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Wednesday, April 07, 2010

Where are the Scholars of Color in the Leiter Study?

In this iteration of the Highest Impact Faculty in 13 Areas of Specialization Brian Leiter broke out the top 10 most cited professors (all male) and added a list of the top 10 most cited female professors. Evidently, he wanted to identify women who had done well in this arena.  However, as Mike Rappaport pointed out, the study did not include a list of the most cited non-white professors.  Indeed, the study eliminated several categories included in prior versions of the study, one of which, Critical Theories, brought many male and female scholars of color into the list.  I know the study is executed carefully, and almost all claims of omission or error turn out to be unfounded.  Therefore, while I am surprised that, say, Richard Delgado or Kimberle Crenshaw did not make it into some category in the study, I assume the list is accurate.  Any theories on why there are so few?

Posted by Marc Miller on April 7, 2010 at 12:52 AM | Permalink


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I was surprised by the omission too. I'm not sure that critical theory is in such decline as to merit omission. Several CRT scholars (Derrick Bell, Kim Crenshaw, Jerry Kang) are listed among the top-10 of top faculties. One could compile a pseudo-list from those names, but then a few top CRT scholars are not at listed schools (e.g. Mari Matsuda at Hawaii), and so I do think it would be useful to have a list of top critical scholars as one of the categories in the specialty breakdown. But I also recognize that Leiter has limited time and resources, and I think the existing lists are quite helpful.

Posted by: Kaimi | Apr 9, 2010 6:24:46 PM

Wherever they are, they are definitely NOT hanging out at any of our national parks or forests, as there is almost NEVER a black, red or brown face to be seen there, unless it is that of a trinket seller or a Japanese tourist.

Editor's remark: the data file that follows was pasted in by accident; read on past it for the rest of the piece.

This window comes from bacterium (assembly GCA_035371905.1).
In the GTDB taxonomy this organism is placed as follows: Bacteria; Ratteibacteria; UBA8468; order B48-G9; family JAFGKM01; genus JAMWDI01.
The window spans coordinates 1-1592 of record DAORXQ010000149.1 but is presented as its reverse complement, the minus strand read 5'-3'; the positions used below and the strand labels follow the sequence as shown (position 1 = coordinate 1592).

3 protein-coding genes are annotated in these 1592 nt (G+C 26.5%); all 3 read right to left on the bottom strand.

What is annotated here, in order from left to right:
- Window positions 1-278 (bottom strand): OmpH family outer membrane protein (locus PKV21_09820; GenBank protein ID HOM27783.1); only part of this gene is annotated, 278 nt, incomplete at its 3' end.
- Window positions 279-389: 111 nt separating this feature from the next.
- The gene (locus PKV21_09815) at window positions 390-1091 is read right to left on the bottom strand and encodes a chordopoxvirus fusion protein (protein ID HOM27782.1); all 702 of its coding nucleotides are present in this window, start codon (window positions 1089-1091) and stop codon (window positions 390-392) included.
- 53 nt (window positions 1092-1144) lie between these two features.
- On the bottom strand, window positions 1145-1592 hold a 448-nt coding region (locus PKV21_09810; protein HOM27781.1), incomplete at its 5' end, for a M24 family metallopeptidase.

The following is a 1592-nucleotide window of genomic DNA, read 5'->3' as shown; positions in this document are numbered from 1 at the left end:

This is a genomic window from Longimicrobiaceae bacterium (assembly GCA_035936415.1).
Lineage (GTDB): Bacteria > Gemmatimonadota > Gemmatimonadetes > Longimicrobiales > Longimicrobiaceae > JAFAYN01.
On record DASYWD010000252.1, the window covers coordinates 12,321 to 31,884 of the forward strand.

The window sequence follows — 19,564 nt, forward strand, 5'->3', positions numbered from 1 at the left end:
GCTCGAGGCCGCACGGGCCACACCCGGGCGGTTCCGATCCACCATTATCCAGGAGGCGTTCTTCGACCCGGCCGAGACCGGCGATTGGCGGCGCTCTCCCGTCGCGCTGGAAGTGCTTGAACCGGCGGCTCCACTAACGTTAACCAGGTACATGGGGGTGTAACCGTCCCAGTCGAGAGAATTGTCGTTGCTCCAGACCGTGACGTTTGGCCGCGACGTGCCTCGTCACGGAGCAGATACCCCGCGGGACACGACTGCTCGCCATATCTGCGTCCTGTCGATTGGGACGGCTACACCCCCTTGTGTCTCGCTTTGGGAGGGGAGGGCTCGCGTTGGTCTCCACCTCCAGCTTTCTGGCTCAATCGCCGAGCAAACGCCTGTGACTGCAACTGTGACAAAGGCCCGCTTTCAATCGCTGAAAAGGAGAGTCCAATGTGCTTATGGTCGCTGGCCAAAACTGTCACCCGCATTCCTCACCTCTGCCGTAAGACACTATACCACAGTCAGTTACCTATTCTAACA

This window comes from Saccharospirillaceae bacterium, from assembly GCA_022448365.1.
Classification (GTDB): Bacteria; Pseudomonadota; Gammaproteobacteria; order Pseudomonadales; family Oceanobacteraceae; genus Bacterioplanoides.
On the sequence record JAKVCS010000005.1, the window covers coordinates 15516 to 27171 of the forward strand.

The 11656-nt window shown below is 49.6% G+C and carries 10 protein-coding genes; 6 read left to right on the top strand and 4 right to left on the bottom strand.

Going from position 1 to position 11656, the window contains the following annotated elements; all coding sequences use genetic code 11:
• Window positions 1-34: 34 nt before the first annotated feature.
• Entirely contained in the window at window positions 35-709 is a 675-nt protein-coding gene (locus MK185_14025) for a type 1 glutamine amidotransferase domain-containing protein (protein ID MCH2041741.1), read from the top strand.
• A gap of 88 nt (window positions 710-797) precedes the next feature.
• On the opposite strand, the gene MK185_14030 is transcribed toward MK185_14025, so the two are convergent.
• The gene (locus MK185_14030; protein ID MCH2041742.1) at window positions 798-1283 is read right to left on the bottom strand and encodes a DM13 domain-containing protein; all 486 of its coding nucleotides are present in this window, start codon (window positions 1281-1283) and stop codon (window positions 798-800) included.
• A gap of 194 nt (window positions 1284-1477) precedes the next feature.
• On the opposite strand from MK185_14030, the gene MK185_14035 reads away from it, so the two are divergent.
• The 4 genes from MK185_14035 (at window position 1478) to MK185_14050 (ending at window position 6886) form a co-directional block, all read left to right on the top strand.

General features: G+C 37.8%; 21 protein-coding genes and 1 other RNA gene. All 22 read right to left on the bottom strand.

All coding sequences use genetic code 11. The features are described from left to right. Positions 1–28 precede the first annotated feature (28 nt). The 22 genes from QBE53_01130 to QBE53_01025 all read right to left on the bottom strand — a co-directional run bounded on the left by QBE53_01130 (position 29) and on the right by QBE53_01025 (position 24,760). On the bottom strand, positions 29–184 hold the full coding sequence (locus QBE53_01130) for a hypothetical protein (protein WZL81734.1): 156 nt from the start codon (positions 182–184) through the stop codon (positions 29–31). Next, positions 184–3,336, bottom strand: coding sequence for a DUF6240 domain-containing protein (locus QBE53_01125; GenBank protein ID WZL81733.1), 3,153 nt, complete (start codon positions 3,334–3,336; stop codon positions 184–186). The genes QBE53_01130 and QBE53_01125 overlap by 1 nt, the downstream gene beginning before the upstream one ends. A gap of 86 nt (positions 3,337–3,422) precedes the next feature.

Posted by: malthus | Apr 7, 2010 3:35:46 PM

The errors are usually errors of omission in the specialty areas, and generally involve faculty with moderately high citation rates who were not at schools that were part of the study. So, e.g., the Family Law and Property listings will change a fair bit, but everything else will be minor. There won't be any changes in the overall top 25.

Mike Rappaport is certainly one of my favorite right-wing crazies, but I really am puzzled by his commentary. The last time we did a study like this, someone asked, "Who are the most-cited women?" Why? I guess because gender tends to be an important category around which people identify (I didn't know Mike didn't know this). So I put together a list of the ten most-cited female faculty in response to the query. This time, being clever, I did it even before asked. I'm not sure whether such a list is helpful or unhelpful, but at least some people are interested in it. Perhaps some people would be interested in a list of highly cited minority faculty. That's harder to calculate because one doesn't always know who the minority faculty are. (Did you know Issacharoff is Hispanic? I do only because I used to be his colleague. But he's part Argentinian not Mexican or Puerto Rican. Should that matter for this purpose? I've no idea.) By the way, a lot of the Critical Race Theory folks are not cited as much as they used to be, probably due to less work/interest in the area than, say, 10 years ago.

Posted by: Brian | Apr 7, 2010 10:09:44 AM

Usually BL's studies have a pretty high error rate in their initial release, which he corrects over time.

Posted by: dave hoffman | Apr 7, 2010 9:55:29 AM

Delgado is certainly cited a lot: A quick Westlaw search suggests he is cited around 200 times a year, or around 1,000 times over a 5-year period.

Posted by: Orin Kerr | Apr 7, 2010 1:24:00 AM

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